U.S. Secretary of Defense James Mattis sent a letter to his Turkish counterpart, Gen. Hulusi Akar, last week as part of a mechanism to inform Ankara about the weapons the U.S. has provided to the PKK's Syrian affiliate.
U.S. Gen. Joseph Dunford, chairman of the Joint Chiefs of Staff, acknowledged on Monday that the U.S. was very focused on maintaining its relationship with Turkey, despite tense remarks from Ankara about the U.S.'s decision to arm the People's Protection Units (YPG) to liberate Raqqa from Daesh.
"We sat down with the Turks. We have a tight framework. We have transparency in reporting. We are providing them routine reports on what we're doing. We provide them [with] the type of weapons that we have," he said.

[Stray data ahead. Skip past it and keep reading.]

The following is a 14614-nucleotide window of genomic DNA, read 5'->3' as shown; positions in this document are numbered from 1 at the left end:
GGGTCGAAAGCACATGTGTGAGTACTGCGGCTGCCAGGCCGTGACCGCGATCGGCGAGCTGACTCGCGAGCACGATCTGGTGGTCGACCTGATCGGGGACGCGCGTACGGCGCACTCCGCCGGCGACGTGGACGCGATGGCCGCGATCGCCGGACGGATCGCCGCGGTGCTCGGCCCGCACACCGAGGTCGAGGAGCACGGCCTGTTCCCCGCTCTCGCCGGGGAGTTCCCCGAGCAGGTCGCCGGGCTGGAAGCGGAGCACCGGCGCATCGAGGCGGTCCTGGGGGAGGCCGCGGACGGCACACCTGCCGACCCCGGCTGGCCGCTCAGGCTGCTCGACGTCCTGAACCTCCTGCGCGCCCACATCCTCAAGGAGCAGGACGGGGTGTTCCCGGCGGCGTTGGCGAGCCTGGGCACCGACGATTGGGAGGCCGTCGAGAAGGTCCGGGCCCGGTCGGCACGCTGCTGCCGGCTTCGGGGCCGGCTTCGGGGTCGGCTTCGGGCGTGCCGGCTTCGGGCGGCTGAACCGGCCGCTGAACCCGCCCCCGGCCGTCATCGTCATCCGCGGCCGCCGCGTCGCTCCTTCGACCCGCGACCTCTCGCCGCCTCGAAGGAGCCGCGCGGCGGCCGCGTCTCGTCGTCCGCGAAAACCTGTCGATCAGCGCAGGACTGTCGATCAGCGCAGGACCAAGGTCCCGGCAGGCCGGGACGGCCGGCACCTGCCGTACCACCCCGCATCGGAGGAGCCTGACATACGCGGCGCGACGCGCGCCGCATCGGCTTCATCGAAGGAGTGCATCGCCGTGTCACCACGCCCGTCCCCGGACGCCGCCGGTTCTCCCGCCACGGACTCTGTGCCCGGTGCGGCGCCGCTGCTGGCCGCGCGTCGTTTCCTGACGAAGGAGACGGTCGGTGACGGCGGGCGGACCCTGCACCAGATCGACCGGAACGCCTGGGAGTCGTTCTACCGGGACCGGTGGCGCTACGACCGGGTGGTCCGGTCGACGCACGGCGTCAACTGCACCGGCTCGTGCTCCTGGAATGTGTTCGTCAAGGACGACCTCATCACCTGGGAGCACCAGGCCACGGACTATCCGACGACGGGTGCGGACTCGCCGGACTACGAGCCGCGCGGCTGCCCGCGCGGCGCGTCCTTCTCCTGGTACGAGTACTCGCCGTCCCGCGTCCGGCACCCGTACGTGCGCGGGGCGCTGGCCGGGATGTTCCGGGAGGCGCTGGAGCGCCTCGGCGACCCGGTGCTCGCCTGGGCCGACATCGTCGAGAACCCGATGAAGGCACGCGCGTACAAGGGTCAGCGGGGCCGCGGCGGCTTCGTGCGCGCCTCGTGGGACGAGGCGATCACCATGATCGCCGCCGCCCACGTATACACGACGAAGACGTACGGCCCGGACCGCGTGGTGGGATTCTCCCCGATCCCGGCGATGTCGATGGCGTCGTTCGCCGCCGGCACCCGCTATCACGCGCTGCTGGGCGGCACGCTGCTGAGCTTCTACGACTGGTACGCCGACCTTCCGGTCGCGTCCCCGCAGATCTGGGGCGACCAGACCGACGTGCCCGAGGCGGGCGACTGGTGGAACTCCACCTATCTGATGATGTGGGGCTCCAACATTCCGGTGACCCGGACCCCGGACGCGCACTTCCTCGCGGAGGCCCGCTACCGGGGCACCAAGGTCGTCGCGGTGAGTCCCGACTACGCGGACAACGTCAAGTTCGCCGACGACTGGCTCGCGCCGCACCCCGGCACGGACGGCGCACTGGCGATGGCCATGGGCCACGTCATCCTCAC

Dunford also reiterated the fact that there is a mechanism put in place by the Pentagon to make sure that the weapons distributed to the YPG-led Syrian Democratic Forces would only be used for Raqqa, and won't find their way into Turkey.
"Last Tuesday we wrote a detailed letter to [Sec. Mattis]'s Turkish counterpart providing a routine update. I speak with Turkish Gen. Hulusi Akar frequently. Our European Command speaks with them once a week. We have a very robust presence in Ankara. Both the European Command, and Central Command in Joint Operation Center are working with our Turkish counterparts to mitigate the concerns," he said.
A Turkish official last month told Daily Sabah that Turkey was seeking a written document on U.S. promises in Syria, due to the Barack Obama administration's failure to meet its words on the YPG in the past. The letter appears to be a step in that direction.
Dunford also acknowledged that Turkish Defense Minister Fikri Işık would meet with Mattis next week in Europe.